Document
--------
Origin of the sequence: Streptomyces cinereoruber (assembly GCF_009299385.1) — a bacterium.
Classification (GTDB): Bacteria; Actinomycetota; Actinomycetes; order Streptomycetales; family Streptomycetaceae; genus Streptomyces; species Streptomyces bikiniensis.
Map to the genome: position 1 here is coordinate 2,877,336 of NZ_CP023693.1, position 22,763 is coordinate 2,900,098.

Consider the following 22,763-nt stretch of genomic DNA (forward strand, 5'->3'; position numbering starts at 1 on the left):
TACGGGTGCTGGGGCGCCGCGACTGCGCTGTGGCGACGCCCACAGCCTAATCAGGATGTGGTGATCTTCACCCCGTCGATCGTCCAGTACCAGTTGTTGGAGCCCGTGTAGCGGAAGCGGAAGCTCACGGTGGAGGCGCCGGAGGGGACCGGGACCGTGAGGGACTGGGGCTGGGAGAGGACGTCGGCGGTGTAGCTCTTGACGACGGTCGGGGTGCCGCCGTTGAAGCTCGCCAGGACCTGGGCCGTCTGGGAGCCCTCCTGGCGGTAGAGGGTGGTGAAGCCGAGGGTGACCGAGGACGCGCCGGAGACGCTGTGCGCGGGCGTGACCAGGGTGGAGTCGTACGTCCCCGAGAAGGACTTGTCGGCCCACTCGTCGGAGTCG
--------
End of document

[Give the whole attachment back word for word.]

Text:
Origin of the sequence: Streptomyces cinereoruber (assembly GCF_009299385.1) — a bacterium.
Classification (GTDB): Bacteria; Actinomycetota; Actinomycetes; order Streptomycetales; family Streptomycetaceae; genus Streptomyces; species Streptomyces bikiniensis.
Map to the genome: position 1 here is coordinate 2,877,336 of NZ_CP023693.1, position 22,763 is coordinate 2,900,098.

Consider the following 22,763-nt stretch of genomic DNA (forward strand, 5'->3'; position numbering starts at 1 on the left):
TACGGGTGCTGGGGCGCCGCGACTGCGCTGTGGCGACGCCCACAGCCTAATCAGGATGTGGTGATCTTCACCCCGTCGATCGTCCAGTACCAGTTGTTGGAGCCCGTGTAGCGGAAGCGGAAGCTCACGGTGGAGGCGCCGGAGGGGACCGGGACCGTGAGGGACTGGGGCTGGGAGAGGACGTCGGCGGTGTAGCTCTTGACGACGGTCGGGGTGCCGCCGTTGAAGCTCGCCAGGACCTGGGCCGTCTGGGAGCCCTCCTGGCGGTAGAGGGTGGTGAAGCCGAGGGTGACCGAGGACGCGCCGGAGACGCTGTGCGCGGGCGTGACCAGGGTGGAGTCGTACGTCCCCGAGAAGGACTTGTCGGCCCACTCGTCGGAGTCG